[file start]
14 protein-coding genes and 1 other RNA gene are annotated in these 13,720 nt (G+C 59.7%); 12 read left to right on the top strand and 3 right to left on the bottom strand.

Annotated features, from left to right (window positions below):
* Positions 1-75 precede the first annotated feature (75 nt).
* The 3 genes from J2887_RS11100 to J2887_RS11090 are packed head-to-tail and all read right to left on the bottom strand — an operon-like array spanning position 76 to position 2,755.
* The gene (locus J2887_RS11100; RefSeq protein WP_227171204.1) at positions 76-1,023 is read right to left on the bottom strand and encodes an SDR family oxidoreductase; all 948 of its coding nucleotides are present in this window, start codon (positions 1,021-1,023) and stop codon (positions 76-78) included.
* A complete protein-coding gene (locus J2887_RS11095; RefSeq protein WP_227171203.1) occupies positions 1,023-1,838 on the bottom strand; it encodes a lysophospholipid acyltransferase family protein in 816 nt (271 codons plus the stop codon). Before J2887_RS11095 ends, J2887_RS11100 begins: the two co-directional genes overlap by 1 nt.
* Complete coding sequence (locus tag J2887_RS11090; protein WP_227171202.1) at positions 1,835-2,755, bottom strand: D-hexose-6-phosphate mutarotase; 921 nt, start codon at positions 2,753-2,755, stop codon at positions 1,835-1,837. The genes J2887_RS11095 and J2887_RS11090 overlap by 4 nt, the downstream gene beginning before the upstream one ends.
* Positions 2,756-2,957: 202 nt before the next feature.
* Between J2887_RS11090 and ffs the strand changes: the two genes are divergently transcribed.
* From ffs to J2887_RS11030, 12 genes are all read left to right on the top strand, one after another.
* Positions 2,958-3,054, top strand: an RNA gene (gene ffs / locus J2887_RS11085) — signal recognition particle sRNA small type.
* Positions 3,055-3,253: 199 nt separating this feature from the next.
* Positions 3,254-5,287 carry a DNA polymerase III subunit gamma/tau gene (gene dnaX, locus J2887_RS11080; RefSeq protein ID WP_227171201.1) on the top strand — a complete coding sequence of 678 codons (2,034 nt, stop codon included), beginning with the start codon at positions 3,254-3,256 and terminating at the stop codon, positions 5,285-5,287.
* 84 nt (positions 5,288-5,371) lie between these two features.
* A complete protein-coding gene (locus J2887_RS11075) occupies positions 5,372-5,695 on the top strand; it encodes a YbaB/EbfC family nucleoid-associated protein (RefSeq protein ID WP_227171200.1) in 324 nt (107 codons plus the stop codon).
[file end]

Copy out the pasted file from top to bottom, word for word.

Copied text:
14 protein-coding genes and 1 other RNA gene are annotated in these 13,720 nt (G+C 59.7%); 12 read left to right on the top strand and 3 right to left on the bottom strand.

Annotated features, from left to right (window positions below):
* Positions 1-75 precede the first annotated feature (75 nt).
* The 3 genes from J2887_RS11100 to J2887_RS11090 are packed head-to-tail and all read right to left on the bottom strand — an operon-like array spanning position 76 to position 2,755.
* The gene (locus J2887_RS11100; RefSeq protein WP_227171204.1) at positions 76-1,023 is read right to left on the bottom strand and encodes an SDR family oxidoreductase; all 948 of its coding nucleotides are present in this window, start codon (positions 1,021-1,023) and stop codon (positions 76-78) included.
* A complete protein-coding gene (locus J2887_RS11095; RefSeq protein WP_227171203.1) occupies positions 1,023-1,838 on the bottom strand; it encodes a lysophospholipid acyltransferase family protein in 816 nt (271 codons plus the stop codon). Before J2887_RS11095 ends, J2887_RS11100 begins: the two co-directional genes overlap by 1 nt.
* Complete coding sequence (locus tag J2887_RS11090; protein WP_227171202.1) at positions 1,835-2,755, bottom strand: D-hexose-6-phosphate mutarotase; 921 nt, start codon at positions 2,753-2,755, stop codon at positions 1,835-1,837. The genes J2887_RS11095 and J2887_RS11090 overlap by 4 nt, the downstream gene beginning before the upstream one ends.
* Positions 2,756-2,957: 202 nt before the next feature.
* Between J2887_RS11090 and ffs the strand changes: the two genes are divergently transcribed.
* From ffs to J2887_RS11030, 12 genes are all read left to right on the top strand, one after another.
* Positions 2,958-3,054, top strand: an RNA gene (gene ffs / locus J2887_RS11085) — signal recognition particle sRNA small type.
* Positions 3,055-3,253: 199 nt separating this feature from the next.
* Positions 3,254-5,287 carry a DNA polymerase III subunit gamma/tau gene (gene dnaX, locus J2887_RS11080; RefSeq protein ID WP_227171201.1) on the top strand — a complete coding sequence of 678 codons (2,034 nt, stop codon included), beginning with the start codon at positions 3,254-3,256 and terminating at the stop codon, positions 5,285-5,287.
* 84 nt (positions 5,288-5,371) lie between these two features.
* A complete protein-coding gene (locus J2887_RS11075) occupies positions 5,372-5,695 on the top strand; it encodes a YbaB/EbfC family nucleoid-associated protein (RefSeq protein ID WP_227171200.1) in 324 nt (107 codons plus the stop codon).